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Random array without 'twins'

Need help with some very basic Array manipulation.
Lets say I have 5 unique Static Meshes a,b,c,d,e defined as an array in the editor.
And I need to populate a 2nd array or arraylist with 1000 of these picked randomly such that there are never two consecutively identical
ie
Instead of
[b,c,a,a, c,e,d,d, etc]

I need
[b,c,a,c,a,d, etc ]

What is the logic to do this in BP and which specific nodes should I be using?

You could use a really big hammer for this:

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Why don’t you just check a this moment, if the entry you’re adding is different from the last one in the array ? If so, add the random picked one, if it is the same, do the loop again, until the array is 999 index

@eco_bach2 And now you have commented script!

Ahah, I have a simpliest version in mind. Giving my shot when i’m home

It’s not very efficient, I’ll agree on that. I mean, this can be done in many ways, this is brute force. We’re reinventing the wheel here :slight_smile:

I know. But I just wanna see if i’m able to do it my way (learning purpose). You’re way more skilled than me that’s sure

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Here’s another approach.

No idea how efficient this will be. Haven’t tested it.

This approach adds Temp Array manipulation, but negates additional looping.
#! All variables used are Function Local other than 5Array.

Long Loops are bad for FPS, they are Tick/Frame bound.

This is my one :

Edit : does not seem to work in fact :confused: working on it

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Just keep hammering until it does! While loops are scary.

Welp:

This can be done in 9 nodes with an inverted look-behind condition while loop nested in a for loop to “Keep picking an index if I am trying a duplicate”. Abusing the fact that a node value can fall out of a while loop’s scope in blueprints is nice, too, because that’s how we get the index out of the while loop directly.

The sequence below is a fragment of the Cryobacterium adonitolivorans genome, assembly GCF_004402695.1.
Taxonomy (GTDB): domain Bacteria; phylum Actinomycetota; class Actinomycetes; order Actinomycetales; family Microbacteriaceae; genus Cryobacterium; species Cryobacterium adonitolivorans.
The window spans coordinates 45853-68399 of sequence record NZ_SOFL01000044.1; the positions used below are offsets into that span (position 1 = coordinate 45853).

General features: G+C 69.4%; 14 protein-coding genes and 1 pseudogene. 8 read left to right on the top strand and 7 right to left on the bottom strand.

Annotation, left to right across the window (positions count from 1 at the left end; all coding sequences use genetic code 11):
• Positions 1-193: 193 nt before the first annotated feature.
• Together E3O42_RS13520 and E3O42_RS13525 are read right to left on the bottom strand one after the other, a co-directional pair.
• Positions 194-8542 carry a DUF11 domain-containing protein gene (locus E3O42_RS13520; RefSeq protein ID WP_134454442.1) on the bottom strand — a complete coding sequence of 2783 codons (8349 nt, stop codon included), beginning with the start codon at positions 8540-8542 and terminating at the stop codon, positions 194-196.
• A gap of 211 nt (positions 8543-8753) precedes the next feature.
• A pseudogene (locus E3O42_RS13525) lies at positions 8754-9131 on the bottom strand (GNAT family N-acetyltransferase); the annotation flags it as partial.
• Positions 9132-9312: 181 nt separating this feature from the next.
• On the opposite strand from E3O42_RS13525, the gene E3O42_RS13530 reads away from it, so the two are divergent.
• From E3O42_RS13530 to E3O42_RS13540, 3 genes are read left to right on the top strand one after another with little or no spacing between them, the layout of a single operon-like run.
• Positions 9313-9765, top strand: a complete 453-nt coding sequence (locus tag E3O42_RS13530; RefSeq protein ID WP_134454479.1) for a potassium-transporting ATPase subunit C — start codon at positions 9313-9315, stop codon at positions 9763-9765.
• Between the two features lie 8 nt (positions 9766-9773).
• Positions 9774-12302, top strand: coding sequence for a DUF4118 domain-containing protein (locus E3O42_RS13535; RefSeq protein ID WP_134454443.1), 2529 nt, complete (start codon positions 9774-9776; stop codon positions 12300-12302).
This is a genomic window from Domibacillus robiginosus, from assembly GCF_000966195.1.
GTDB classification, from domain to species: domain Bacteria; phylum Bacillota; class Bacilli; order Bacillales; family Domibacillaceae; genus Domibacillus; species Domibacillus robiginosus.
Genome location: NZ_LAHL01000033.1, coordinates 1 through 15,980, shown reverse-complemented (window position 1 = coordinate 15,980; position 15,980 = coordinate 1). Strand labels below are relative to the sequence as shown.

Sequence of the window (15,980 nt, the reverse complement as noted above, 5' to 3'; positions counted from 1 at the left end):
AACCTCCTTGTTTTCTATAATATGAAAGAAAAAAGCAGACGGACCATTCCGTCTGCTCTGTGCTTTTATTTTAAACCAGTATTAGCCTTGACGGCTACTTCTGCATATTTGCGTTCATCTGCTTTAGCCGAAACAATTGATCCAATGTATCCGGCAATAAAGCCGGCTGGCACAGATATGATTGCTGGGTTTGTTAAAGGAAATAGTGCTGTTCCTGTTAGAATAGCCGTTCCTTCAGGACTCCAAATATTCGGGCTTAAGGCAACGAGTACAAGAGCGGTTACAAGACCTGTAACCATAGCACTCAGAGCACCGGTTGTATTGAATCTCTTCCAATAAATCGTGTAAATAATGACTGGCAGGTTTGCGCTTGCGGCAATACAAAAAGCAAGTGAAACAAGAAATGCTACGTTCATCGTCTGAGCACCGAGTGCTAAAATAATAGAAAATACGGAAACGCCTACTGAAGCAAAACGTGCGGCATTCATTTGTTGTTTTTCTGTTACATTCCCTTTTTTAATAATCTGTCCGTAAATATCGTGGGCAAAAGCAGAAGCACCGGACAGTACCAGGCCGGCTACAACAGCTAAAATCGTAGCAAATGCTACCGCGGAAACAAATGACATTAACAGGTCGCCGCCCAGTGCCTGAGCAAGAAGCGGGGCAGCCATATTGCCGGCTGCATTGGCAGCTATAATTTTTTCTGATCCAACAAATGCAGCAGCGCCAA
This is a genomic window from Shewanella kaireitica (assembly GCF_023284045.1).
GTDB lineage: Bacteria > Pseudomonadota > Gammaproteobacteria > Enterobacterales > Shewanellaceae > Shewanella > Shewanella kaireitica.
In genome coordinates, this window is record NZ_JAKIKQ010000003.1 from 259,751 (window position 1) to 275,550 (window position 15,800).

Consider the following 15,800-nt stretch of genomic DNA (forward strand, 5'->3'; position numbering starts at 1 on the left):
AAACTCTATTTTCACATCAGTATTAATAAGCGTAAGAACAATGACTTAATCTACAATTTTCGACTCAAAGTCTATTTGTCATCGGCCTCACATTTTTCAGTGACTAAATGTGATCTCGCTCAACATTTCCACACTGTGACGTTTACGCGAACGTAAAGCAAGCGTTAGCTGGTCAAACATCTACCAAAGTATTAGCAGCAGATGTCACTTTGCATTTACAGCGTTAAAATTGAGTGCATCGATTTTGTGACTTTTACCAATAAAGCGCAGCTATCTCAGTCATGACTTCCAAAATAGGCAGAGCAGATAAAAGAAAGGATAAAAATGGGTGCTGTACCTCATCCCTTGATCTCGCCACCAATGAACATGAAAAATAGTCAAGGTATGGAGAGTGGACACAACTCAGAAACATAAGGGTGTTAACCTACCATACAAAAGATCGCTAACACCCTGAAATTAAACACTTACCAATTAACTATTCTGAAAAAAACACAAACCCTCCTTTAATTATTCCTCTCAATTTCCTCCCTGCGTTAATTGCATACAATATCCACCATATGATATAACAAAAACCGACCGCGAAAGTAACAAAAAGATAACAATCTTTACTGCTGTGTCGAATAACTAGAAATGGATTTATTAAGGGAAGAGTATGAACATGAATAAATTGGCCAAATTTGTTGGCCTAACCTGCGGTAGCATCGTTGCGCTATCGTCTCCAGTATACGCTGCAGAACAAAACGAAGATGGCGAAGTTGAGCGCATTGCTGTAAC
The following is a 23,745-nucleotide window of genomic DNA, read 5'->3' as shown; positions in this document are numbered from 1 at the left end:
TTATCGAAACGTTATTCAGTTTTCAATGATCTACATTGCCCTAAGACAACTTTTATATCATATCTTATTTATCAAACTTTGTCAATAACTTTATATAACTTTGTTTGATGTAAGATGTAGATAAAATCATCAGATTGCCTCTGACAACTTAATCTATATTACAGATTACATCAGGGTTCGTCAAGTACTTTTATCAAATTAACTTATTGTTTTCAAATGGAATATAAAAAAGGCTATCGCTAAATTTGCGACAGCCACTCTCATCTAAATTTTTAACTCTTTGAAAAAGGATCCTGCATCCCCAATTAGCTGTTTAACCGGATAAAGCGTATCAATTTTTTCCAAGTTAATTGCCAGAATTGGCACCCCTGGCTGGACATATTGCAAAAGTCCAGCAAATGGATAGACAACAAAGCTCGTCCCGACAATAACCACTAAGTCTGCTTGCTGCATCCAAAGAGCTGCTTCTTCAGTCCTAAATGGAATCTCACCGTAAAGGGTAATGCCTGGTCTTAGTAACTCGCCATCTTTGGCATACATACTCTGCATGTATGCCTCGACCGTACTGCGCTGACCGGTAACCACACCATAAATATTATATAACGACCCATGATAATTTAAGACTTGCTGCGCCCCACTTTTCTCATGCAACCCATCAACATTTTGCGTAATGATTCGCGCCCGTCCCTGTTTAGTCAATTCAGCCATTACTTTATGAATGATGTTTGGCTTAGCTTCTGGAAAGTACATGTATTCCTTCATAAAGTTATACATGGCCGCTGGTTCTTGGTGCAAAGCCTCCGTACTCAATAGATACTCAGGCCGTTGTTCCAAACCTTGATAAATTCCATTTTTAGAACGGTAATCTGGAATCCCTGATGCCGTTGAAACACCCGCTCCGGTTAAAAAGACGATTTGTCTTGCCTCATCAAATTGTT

image

Make sure this goes in BeginPlay:

And here are the Actor variables:

image

I suggest you to use a Niagara GPU mesh renderer instead for this many static meshes. But, what ever floats your boat, its what you asked for. Enjoy the spaghetti.

Just have the selectable range be from 1 to the last index, and have index 0 acts as a “last selected; don’t use” variable. On each loop, swap the selected item with index 0, then swap it back in on the next loop. This removes it from the selectable range so that it can’t be selected in the next loop, and on the next loop, the swap adds it back in.


Edit: simplified by using index 0 instead of the last index


Made a better one: It offsets the selected index by 1 if it is greater than or equal to the last selected index, in effect, removing the last selected index from the array. This one is better than the last one because it has less array operations and doesn’t modify the original array.

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Never thought of swap! Thanks for the improvements!

To OP:

Now that this question has been properly answered - This is a very resource intensive task. As stated, due to the amount of physics and collision calls doing it this way would generate to spawn copies, you run the risk of turning your game into a slideshow. You can resolve this in a few ways:

A. Keeping this many actors only in memory by a struct that holds onto their transforms and a pointer to the static mesh they implement with collision and physics turned off, and setting up cull distance to cull objects out at a distance, which will also as a caveat freeze them in time, and most likely require a complex state machine to work correctly.

B. Put the task into Chaos, Cascade, or Niagara’s (depending on Engine version) static mesh options, for things like crowds, mobs, flocks of birds, bullets, etc. and do the draw/physics calls that way on the GPU. Keep in mind this also hikes your game’s base system requirements, and doesn’t make it accessible on Mobile devices, because the player needs a decent graphics card and most likely a PC.

It is up to you to explore your optimization options in this regard, as well as weigh the pros and cons of each. This is one task where it most definitely pays to learn some optimization techniques, and the options that Unreal provides for that.